SPOILER ALERT! SPOILER ALERT! If you are one of the “father, two sisters, three brothers, eleven aunts, seven uncles, or forty-two cousins” (from “The Story About Ping”) that regularly receive valentines from my kiddos, be forwarned, “the objects you see in the photos may appear in your mailboxes.”
We sewed up some valentines today. We had so much fun. So, would you like to sew along with us? I promise that I will, so! stop using that word.
Step 1: Clear off the kitchen table. Get all the red, pink, floral, flowered, fancy, glittery, valentine-y paper that you have. A paper cutter is handy. You will also need scissors, glue, markers, and your sewing machine–threaded is preferable.
Step 2: Using your paper cutter, cut out some card shapes. Vary the size. Have the kiddos cut out some hearts. If you have some of those fun scissors that cut squiggly lines, cut out some rectangular shapes to go under the hearts.
Step 3: Take away the fun scissors from the Little One. Then take away the glue he is sucking on, and the permanent marker he wants to color on the table with.
Step 4: Assemble the cutouts onto a card. If you notice the picture, you will notice that nothing is cut perfectly. It is cute that way. Relax. Stop OCDing about the not-so-matching colors and the floppy heart. Grandpa and Grandma love floppy hearts.
Step 5: With a straight stitch, or a zigzag, or a more creative stitch, sew the assembled OPENED card together. Clip the loose threads so that they don’t get tangled up in your design. Other than that, don’t worry that your straight stitching inside the heart shape looks even floppier than your 5 year old’s cut-out.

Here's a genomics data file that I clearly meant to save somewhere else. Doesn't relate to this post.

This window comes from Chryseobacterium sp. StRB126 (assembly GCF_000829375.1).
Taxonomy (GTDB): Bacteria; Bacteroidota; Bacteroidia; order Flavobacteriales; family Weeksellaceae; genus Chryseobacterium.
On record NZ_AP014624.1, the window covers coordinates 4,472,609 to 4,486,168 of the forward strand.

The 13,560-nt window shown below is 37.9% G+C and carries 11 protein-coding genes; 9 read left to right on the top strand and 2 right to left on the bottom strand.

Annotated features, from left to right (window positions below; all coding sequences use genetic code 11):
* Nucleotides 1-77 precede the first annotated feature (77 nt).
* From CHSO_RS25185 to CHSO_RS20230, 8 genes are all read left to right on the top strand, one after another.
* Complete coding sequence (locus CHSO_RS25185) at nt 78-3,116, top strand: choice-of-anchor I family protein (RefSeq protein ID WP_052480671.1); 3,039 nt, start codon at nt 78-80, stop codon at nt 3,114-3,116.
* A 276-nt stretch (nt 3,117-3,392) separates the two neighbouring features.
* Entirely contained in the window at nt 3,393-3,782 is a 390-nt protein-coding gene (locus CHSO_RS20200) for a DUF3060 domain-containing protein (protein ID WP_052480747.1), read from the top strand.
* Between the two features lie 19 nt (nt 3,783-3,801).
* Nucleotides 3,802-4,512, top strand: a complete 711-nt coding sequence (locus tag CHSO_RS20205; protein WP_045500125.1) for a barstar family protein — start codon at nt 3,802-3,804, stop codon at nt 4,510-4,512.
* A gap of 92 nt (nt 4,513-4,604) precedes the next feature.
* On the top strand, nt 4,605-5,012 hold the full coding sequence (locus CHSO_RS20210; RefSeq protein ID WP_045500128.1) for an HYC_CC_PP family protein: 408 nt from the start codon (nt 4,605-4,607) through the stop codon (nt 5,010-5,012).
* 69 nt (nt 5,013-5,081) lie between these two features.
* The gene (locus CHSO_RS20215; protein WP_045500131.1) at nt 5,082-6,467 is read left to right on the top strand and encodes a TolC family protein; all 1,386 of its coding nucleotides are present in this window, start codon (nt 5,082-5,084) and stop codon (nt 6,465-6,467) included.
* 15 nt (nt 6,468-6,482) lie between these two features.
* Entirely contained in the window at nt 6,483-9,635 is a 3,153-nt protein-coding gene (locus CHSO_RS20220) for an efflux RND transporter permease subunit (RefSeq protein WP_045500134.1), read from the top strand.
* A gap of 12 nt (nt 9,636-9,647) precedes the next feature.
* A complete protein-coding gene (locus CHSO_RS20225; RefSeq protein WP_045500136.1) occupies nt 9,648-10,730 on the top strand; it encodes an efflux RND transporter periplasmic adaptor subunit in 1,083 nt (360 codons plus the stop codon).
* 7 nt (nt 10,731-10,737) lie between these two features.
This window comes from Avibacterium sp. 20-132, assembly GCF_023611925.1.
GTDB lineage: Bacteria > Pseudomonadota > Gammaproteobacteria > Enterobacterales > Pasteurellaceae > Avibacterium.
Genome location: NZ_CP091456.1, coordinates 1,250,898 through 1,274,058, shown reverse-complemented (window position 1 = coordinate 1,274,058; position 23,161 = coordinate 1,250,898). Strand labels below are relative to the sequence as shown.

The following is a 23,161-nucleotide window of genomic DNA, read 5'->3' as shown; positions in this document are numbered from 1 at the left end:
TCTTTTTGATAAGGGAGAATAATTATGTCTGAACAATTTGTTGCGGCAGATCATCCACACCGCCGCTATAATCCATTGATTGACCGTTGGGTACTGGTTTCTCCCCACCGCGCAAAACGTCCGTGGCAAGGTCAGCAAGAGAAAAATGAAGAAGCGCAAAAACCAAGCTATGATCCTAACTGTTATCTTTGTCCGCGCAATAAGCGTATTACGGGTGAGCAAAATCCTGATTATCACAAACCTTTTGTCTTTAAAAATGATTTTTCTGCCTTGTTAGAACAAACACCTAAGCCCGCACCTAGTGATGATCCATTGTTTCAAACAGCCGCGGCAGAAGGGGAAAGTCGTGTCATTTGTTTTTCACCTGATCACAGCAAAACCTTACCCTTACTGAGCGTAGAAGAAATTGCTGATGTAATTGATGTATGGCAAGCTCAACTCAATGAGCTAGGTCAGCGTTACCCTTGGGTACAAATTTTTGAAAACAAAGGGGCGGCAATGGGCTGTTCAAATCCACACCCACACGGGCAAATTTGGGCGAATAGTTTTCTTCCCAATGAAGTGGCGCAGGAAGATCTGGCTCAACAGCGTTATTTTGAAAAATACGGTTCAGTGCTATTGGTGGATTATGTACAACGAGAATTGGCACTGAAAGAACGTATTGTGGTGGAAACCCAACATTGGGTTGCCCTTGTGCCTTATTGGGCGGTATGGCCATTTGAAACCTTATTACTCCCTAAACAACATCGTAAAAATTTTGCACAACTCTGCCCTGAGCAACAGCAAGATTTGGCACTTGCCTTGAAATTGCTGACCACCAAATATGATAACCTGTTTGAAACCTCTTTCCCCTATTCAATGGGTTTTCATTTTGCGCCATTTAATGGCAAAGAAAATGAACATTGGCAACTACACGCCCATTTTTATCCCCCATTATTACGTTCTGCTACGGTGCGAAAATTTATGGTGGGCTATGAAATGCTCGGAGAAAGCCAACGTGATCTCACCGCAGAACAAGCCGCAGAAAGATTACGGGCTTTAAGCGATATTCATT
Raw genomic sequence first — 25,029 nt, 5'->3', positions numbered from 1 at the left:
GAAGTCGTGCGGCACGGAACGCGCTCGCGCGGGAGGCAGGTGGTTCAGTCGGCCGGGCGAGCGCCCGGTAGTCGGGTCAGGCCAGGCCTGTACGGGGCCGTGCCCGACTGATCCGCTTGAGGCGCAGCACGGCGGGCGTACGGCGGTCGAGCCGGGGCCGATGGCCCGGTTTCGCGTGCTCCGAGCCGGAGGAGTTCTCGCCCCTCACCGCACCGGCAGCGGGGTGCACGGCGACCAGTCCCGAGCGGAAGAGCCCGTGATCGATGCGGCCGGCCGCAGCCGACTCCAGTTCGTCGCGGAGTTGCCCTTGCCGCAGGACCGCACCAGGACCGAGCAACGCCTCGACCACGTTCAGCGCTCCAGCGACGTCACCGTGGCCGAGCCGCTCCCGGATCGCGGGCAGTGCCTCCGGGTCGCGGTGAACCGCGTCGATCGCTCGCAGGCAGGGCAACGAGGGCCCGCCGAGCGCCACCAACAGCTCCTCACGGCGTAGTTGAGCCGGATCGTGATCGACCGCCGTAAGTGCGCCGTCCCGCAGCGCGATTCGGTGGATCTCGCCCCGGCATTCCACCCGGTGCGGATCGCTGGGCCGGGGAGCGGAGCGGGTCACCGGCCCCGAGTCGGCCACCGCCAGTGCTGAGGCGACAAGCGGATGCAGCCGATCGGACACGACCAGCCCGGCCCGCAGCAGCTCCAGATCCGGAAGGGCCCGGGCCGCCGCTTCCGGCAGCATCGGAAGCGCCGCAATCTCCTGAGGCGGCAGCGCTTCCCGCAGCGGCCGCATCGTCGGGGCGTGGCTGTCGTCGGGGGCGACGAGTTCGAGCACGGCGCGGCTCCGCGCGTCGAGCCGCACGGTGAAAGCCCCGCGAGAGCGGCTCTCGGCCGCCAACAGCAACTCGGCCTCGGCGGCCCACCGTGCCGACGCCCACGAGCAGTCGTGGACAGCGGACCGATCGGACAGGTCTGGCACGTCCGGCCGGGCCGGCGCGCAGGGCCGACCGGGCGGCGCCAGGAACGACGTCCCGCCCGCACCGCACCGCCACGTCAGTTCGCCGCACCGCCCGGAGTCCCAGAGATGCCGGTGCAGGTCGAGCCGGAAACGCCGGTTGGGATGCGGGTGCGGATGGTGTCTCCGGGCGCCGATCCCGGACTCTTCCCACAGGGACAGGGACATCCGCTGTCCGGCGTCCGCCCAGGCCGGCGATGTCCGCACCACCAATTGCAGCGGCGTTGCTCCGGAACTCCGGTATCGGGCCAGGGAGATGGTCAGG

If you leave your needle down, you can raise the presser foot and easily pivot your seam. I know most of you already know that, but just in case you are new to sewing. . . .
See the needle is down. Now keeping the needle down, raise the presser foot and pivot your work–without losing your place.
Step 6: After you have clipped all of your loose threads, add the following note inside the card. “I love you sew much.”
Step 7: Make a whole bunch of cards. Don’t forget that elderly neighbor who amazes you with her energy. Do you know anyone in boot camp or over seas? Perhaps that tough soldier wouldn’t mind a sweet card from your kiddos.
Sew there you have it. Not too hard. Cute. And easy enough to mass-produce for “the father, two sisters, three brothers, eleven aunts, seven uncles, and forty-two cousins” (from “The Story About Ping”)
Happy St. Valentine’s Day (a bit early)
P.S. I wish I had changed the thread on the machine from white to hot pink or yellow or dark purple, etc. . . I think it would have added a fun touch. Metalic thread would probably knock some socks off. Happy crafting
I’d love to hear about any other cute home made valentines. We still have several more to make and wouldn’t mind shifting gears.
One last tip. If the thread get under your work, it can rip the side of your card. Keep those lose threads cut.